Sustainability Alumni Profile: Brandon Larrabee

In 2021, the Sustainability Office will be reviving an old Ecologue series- highlighting Alumni who were involved with sustainability during their time at OSU. Meet Brandon Larrabee, a 2019 graduate in Geology with a certificate in Geographic Information Systems. With the GIS certificate, Brandon has been able to use mapping technology to support his Tribe’s […]

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February 18, 2021

In 2021, the Sustainability Office will be reviving an old Ecologue series- highlighting Alumni who were involved with sustainability during their time at OSU. Meet Brandon Larrabee, a 2019 graduate in Geology with a certificate in Geographic Information Systems. With the GIS certificate, Brandon has been able to use mapping technology to support his Tribe’s agricultural systems and collect wildfire data on Tribal land.

During his time at OSU:

Brandon got his associates degree at the Oregon Coast Community College, where he first became interested in geology. He saw geology as a way to look into history and understand what was happening in the Earth throughout time. After transferring to OSU from the Oregon Coast Community College, Brandon originally felt out of place and experienced imposter syndrome. But after discovering the Native American Longhouse Eena Haws and spending more time with OSU’s Indigenous community, he began to feel more at home.

Brandon also served as the Vice President of Geosciences Club, and helped organize a club trip to Argentina! One of the biggest challenges of this trip was figuring out how to offset the club’s carbon emissions from flying. He worked with several other students to research and calculate the offsets, allowing for net-zero emissions over the twelve day trip.

Since OSU:

Since graduating, Brandon has interned with the Confederated Tribes of Siletz Indians and worked on their Healthy Traditions Program to restore first food networks. First foods are those that have sustained Native people for generations, providing sustenance, health, and culture. His work included collecting camas seeds and yampa as well as growing traditional weaving materials. He also applied his GIS knowledge to map the land and improve decision making about planting and watering.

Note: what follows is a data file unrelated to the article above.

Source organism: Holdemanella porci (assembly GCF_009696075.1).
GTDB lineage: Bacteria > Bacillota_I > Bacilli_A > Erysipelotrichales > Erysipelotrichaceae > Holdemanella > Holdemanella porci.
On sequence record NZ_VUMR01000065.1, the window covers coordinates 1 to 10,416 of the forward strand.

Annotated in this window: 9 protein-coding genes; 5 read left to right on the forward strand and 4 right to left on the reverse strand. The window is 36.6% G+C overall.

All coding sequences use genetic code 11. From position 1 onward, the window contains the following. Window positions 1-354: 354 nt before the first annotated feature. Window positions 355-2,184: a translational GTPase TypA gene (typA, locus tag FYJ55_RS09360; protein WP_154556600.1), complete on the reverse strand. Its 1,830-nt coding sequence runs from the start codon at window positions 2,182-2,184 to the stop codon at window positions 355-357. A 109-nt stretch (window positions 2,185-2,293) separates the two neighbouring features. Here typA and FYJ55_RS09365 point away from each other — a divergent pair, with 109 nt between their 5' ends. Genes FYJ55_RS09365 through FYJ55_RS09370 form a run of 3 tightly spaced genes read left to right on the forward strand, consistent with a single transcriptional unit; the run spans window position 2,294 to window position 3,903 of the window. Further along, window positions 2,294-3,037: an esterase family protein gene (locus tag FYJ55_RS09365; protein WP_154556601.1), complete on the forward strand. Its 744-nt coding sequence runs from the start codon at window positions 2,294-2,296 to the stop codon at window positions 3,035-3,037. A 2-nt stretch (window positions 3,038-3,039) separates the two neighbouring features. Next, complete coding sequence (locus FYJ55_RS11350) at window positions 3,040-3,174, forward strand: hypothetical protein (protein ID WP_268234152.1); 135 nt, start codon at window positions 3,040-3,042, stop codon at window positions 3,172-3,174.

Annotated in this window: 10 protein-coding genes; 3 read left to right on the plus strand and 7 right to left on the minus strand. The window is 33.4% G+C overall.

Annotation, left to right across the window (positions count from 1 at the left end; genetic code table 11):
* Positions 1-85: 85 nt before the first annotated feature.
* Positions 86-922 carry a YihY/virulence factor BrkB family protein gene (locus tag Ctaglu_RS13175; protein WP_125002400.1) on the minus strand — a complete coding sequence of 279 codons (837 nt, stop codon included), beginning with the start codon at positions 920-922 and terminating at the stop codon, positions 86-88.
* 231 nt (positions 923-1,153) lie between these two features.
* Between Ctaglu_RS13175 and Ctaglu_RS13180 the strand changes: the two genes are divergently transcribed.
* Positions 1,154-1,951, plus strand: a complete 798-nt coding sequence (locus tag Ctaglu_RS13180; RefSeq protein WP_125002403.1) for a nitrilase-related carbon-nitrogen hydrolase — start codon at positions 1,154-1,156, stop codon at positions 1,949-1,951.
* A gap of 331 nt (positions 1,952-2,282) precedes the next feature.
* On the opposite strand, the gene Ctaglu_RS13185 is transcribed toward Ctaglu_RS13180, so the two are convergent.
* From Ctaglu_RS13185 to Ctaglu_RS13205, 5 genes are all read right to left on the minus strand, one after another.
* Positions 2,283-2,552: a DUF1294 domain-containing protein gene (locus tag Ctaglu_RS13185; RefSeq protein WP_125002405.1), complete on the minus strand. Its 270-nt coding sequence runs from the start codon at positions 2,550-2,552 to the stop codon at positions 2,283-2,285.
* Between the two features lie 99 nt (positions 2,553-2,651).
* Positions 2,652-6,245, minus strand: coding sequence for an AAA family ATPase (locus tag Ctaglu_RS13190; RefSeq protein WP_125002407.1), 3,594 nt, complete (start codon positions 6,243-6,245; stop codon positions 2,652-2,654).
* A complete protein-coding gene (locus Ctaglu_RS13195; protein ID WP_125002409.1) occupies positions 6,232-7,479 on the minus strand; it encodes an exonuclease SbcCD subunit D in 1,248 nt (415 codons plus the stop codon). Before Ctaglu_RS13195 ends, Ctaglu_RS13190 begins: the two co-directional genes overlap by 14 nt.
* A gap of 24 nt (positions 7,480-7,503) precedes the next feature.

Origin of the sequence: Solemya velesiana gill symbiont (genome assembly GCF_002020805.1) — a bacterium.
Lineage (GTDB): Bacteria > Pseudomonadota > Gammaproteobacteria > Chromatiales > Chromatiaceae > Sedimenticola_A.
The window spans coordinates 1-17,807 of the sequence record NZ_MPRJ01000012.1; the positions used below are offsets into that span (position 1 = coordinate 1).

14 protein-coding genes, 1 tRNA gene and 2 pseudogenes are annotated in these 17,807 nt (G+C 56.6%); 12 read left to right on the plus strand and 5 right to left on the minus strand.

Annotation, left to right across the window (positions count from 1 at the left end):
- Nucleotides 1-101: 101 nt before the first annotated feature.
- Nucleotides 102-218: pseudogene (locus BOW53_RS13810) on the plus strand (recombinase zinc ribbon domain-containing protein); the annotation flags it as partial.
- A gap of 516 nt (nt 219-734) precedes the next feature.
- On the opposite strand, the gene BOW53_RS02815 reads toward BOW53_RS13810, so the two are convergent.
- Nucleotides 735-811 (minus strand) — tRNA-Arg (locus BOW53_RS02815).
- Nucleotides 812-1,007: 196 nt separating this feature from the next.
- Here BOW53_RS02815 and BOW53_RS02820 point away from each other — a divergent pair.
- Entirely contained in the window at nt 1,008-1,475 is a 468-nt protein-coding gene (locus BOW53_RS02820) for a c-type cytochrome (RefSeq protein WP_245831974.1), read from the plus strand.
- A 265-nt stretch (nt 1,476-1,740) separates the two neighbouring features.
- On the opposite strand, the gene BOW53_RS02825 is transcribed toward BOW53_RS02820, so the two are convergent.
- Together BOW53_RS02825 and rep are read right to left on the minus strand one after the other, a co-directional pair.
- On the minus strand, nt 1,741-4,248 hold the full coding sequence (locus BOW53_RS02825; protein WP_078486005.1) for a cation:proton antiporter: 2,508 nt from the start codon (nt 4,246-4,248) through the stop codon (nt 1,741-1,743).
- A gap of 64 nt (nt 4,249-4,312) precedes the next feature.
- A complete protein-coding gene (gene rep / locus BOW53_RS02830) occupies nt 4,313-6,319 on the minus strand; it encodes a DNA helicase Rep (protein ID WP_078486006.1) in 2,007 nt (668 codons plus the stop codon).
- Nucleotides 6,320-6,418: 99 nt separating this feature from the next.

Brandon says first food is about more than just food. It’s about relearning Indigenous identity, re-establishing community, and healing generational trauma. Through cultivating first foods, his people create a stronger connection to the Earth and practice stewardship over the land.

From an early age, Brandon was instilled with the value of giving back to Earth. He remembers watching his great-grandmother dig roots and weave baskets, always replacing the earth and returning things to how they were. She cultivated a relationship of mutual benefit: she provided stewardship and protection to the land in return for its natural gifts. Indigenous people in the Willamette Valley have been practicing this stewardship for over 12,000 years.

With such a strong relationship with the land, it was apparent to Brandon when things began to change. Growing up near a river, he noticed the salmon populations dwindle and the river’s health decline. Seasons began to change and grow shorter, and basket materials became more scarce. Brandon says that these changes make it harder for Indigenous people to continue their relationship with the land, which is a key aspect of their identities. 

Moving Forward

In the future, Brandon wants to see land management practices change on a national scale, with more land being given back to Indigenous communities. He believes that moving back to the land management techniques employed by Indigenous people for thousands of years would benefit the whole country. On a more personal scale, he wants to see his Tribe returning to their traditional diet, which would improve not only their physical health, but also their emotional, spiritual, and cultural wellbeing.

In Brandon’s words, “Just like it’s the parents responsibility to give their child a better life than they had, it is all of our responsibility as humans to create and cultivate a more sustainable planet for the future.”

Thank you for sharing your experiences with us, Brandon! We love to see OSU Alumni engaging with their communities in meaningful ways. 

Oregon State University in Corvallis, Oregon, is located within the traditional homelands of the Mary’s River or Ampinefu Band of Kalapuya. Following the Willamette Valley Treaty of 1855, Kalapuya people were forcibly removed to reservations in Western Oregon. Today, living descendants of these people are a part of the Confederated Tribes of Grand Ronde Community of Oregon (grandronde.org) and the Confederated Tribes of the Siletz Indians (ctsi.nsn.us).

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CATEGORIES: Alumni Profiles Food Native Tribes


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